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  The Secrets of  Narnia 

at London 

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You can see : Annalisa Basili ,Sara Uffreduzzi,Christian Armadori,   e Mauro Belvedere, with the Major of Narni's Town.

(thanks to the Major of Narni's Town for the pictures)



London  National Hall-Olympia     september 2006

Viva Italia Show

MADE IN ITALY exibition


Everybody knows the imaginary NARNIA, a wonderful place you can easily reach going through an old wardrobe, but maybe you still don’t know the real Narnia, a town just 100 Km away from Rome!

Clive Staples Lewis, author of "The chronicles of Narnia" and teacher of Latin culture at University, had known this thousand-year-old Italian town (Narni by its present name) during his studies, analyzing documents by the Roman author Tito Livio, Ab Urbe Conditia, x, 9-10, where he found the story of this small but brave town in southern Umbria, which resisted the Roman enemy before being conquered in 299 B.C. After the occupation Narni became a strategic outpost for Rome itself, an important military position until the Middle Ages. The Romans built the magnificent Augustus’ Bridge (27 B.C.), one of the best known masterpieces of classical architecture, an essential destination along the streets covered by travellers of the Grand Tour. The Bridge was described by important authors, like Goethe, Addison, Gregorovius and Byron; it was also depicted on a famous painting by the French artist Corot (today it is exhibited in the Luovre museum, in Paris).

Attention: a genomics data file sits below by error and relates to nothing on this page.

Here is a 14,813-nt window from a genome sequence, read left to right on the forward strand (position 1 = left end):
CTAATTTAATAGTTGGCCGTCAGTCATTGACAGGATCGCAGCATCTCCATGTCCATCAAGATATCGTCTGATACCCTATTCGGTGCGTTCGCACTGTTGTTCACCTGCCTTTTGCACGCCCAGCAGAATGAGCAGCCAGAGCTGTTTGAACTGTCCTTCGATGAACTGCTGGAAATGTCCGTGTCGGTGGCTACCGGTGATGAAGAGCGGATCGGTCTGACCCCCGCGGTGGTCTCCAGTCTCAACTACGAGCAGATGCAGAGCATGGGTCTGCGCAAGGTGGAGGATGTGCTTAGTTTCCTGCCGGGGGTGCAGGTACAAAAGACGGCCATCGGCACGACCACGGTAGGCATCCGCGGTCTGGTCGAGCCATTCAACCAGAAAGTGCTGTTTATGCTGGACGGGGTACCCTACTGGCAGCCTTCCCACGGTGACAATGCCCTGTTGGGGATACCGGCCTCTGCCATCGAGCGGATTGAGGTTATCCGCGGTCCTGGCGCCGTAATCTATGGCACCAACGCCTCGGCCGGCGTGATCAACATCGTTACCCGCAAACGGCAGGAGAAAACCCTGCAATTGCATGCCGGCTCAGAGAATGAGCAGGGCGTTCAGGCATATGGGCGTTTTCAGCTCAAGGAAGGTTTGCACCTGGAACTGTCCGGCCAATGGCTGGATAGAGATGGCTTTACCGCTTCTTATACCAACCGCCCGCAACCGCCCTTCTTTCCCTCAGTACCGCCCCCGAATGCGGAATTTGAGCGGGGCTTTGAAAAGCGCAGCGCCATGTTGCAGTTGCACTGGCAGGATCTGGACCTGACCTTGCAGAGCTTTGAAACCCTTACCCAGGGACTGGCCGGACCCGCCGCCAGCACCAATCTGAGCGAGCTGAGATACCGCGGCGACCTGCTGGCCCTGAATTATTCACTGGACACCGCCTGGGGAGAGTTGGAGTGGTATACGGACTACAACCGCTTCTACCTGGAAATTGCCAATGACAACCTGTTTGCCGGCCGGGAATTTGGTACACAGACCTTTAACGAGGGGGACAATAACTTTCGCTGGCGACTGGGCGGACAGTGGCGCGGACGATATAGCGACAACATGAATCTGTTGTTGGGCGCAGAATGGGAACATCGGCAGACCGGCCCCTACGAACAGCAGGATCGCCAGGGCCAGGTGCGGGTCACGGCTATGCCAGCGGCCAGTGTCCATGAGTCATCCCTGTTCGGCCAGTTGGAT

Narni(a) soon became a stronghold in the Nera valley, a floodplain where the Roman consul Curio Dentato wanted the course of the river to be diverted, in order to drain the land, creating the world famous Marmore waterfalls (271 B.C.), Europe’s highest falls. The plain of Interamna (later called Terni) is also the birthplace of St. Valentine, Patron of the town and of every lover in the world (176 A.D.)

This land, rich in history and nature, certainly influenced C.S. Lewis while he was writing his tales; a lot of similarities between his description and the real Narnia are actually to be found in his works, among them we can mention: the sacrificial stone, the gryphon, a waterfall, and – last but not least – the whole medieval setting of the Chronicles.

The most evident proof of this relationship between Narni(a) and the "Chronicles" is an old map of Italy owned by Lewis himself, where he underlined the name Narnia (this map is today owned by a fellow citizen, Mr. Giuseppe Fortunati, who came into possession of this important document thanks to the collaboration of Mr. Walter Hooper, one of Lewis’ most important biographers).

After the world success of the movie produced by the Disney corporation, the citizens of Narni have realized how important this relationship between the town and the Chronicles can be, and now we wish that everybody in the world knew it.

more news at :  http://www.vivaitaliashow.com/


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a  photo of Narnia's  stand.





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